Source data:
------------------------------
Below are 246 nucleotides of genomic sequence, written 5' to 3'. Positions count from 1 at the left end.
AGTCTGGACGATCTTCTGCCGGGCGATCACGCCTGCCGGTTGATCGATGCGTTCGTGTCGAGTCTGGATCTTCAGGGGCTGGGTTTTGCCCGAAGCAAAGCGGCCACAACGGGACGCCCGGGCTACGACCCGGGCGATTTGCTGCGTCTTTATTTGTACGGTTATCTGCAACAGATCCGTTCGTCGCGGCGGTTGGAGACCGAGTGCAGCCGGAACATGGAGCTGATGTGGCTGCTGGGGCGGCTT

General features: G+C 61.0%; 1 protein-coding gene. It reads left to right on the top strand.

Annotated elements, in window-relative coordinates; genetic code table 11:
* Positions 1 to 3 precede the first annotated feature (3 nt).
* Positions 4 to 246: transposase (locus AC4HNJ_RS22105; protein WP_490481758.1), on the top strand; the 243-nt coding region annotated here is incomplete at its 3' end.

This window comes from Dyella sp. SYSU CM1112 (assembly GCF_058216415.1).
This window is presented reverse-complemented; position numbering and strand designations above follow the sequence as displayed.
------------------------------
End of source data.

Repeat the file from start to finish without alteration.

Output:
Below are 246 nucleotides of genomic sequence, written 5' to 3'. Positions count from 1 at the left end.
AGTCTGGACGATCTTCTGCCGGGCGATCACGCCTGCCGGTTGATCGATGCGTTCGTGTCGAGTCTGGATCTTCAGGGGCTGGGTTTTGCCCGAAGCAAAGCGGCCACAACGGGACGCCCGGGCTACGACCCGGGCGATTTGCTGCGTCTTTATTTGTACGGTTATCTGCAACAGATCCGTTCGTCGCGGCGGTTGGAGACCGAGTGCAGCCGGAACATGGAGCTGATGTGGCTGCTGGGGCGGCTT

General features: G+C 61.0%; 1 protein-coding gene. It reads left to right on the top strand.

Annotated elements, in window-relative coordinates; genetic code table 11:
* Positions 1 to 3 precede the first annotated feature (3 nt).
* Positions 4 to 246: transposase (locus AC4HNJ_RS22105; protein WP_490481758.1), on the top strand; the 243-nt coding region annotated here is incomplete at its 3' end.

This window comes from Dyella sp. SYSU CM1112 (assembly GCF_058216415.1).
This window is presented reverse-complemented; position numbering and strand designations above follow the sequence as displayed.